Many weed scientists reject summit with Monsanto to discuss mounting dicamba herbicide crisis

| | September 28, 2017
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This article or excerpt is included in the GLP’s daily curated selection of ideologically diverse news, opinion and analysis of biotechnology innovation.

Monsanto Co. invited dozens of weed scientists to a summit this week to win backing for a controversial herbicide but many have declined, threatening the company’s efforts to convince regulators the product is safe to use.

Monsanto faces a barrage of lawsuits over its dicamba herbicide and risks of tighter restrictions on its use, after the chemical drifted away from where it was sprayed this summer and damaged nearby crops unable to tolerate it.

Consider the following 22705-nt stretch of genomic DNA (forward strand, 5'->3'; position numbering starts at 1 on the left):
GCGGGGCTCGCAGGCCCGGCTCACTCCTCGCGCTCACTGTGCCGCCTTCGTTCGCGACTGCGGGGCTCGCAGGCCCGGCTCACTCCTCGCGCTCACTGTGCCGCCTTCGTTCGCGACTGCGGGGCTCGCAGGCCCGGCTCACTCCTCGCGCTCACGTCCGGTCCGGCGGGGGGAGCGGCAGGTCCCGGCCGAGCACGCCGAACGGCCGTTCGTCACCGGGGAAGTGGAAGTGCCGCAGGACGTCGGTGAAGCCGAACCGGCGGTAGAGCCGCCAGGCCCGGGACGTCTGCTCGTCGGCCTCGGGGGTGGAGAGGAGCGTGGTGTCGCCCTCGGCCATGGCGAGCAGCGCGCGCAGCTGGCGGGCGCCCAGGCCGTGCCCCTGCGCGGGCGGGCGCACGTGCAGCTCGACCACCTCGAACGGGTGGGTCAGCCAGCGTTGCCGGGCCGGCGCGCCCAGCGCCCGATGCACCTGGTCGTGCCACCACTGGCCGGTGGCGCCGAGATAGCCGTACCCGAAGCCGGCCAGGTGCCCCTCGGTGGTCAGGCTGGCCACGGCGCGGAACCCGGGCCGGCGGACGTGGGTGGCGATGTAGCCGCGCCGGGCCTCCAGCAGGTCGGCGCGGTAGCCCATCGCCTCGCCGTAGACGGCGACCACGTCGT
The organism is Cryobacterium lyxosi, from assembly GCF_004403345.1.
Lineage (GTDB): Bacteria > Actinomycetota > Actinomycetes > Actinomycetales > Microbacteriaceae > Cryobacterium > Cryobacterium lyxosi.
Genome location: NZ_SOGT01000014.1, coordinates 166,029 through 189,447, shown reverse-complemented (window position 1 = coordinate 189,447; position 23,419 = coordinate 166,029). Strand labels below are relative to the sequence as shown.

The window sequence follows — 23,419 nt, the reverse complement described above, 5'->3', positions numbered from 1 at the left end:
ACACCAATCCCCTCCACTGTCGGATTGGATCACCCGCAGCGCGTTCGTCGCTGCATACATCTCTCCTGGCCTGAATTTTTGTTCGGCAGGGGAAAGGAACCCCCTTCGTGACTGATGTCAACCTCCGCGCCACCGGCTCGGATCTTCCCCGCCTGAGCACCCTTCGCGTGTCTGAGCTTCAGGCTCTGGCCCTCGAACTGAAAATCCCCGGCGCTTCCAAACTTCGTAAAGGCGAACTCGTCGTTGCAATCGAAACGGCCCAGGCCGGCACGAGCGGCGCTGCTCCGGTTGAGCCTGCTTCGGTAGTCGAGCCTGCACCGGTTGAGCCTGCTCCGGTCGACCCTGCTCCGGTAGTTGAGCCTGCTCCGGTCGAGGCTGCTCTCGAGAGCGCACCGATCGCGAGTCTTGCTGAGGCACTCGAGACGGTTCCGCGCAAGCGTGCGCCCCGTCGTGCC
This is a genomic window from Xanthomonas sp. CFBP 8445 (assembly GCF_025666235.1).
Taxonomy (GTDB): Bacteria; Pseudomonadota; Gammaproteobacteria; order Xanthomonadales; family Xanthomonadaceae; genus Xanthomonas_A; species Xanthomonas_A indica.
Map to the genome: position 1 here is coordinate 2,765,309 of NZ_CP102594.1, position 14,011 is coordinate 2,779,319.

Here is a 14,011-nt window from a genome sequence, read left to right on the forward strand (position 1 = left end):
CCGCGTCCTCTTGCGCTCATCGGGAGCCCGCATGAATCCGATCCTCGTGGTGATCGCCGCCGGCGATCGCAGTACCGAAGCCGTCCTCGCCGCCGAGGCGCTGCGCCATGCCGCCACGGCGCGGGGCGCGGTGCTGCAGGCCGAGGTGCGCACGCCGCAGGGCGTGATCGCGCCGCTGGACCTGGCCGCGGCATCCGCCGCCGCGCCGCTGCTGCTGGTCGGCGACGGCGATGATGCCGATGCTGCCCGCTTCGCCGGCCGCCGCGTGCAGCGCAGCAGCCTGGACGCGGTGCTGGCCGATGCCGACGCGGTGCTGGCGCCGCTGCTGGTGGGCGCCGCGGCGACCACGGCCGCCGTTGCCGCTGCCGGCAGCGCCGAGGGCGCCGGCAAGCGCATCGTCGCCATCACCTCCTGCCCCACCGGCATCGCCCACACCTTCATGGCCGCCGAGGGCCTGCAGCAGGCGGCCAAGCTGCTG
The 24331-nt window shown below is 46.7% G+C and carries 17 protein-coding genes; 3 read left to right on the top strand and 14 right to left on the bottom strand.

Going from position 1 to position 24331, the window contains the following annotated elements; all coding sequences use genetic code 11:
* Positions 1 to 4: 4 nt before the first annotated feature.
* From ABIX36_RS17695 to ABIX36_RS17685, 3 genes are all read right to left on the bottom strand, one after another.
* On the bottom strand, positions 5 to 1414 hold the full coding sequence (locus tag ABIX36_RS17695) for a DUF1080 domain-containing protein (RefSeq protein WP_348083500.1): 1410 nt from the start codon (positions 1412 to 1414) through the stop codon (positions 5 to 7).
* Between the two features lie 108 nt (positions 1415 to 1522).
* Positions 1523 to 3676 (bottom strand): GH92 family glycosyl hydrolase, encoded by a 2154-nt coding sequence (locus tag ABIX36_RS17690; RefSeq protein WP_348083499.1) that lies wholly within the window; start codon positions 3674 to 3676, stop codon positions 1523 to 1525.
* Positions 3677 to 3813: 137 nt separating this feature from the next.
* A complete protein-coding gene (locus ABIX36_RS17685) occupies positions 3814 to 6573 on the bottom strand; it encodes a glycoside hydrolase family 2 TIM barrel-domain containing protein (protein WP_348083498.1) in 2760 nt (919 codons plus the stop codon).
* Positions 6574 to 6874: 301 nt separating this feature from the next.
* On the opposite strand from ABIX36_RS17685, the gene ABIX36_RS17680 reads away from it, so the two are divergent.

Arkansas and Missouri suffered the most complaints of U.S. states with damage linked to dicamba. Weed scientists from the two states declined to attend the summit on concerns about Monsanto’s response to the incident.

The company plans to present data at the summit that it says show user error was behind the damage, contrary to academics’ findings that dicamba products can vaporize and move off target under certain conditions in a process known as volatilization.

Missing will be Kevin Bradley, a University of Missouri plant sciences professor who has tracked the number of crop acres nationwide that have been hurt by dicamba sprayings. Bradley said he believed Monsanto was not willing to discuss volatilization.

Reuters contacted 10 scientists who were invited. Of these, three said they would attend and seven said they would not, for reasons including scheduling conflicts.

The GLP aggregated and excerpted this article to reflect the diversity of news, opinion and analysis. Read full, original post: Many U.S. scientists to skip Monsanto summit on dicamba
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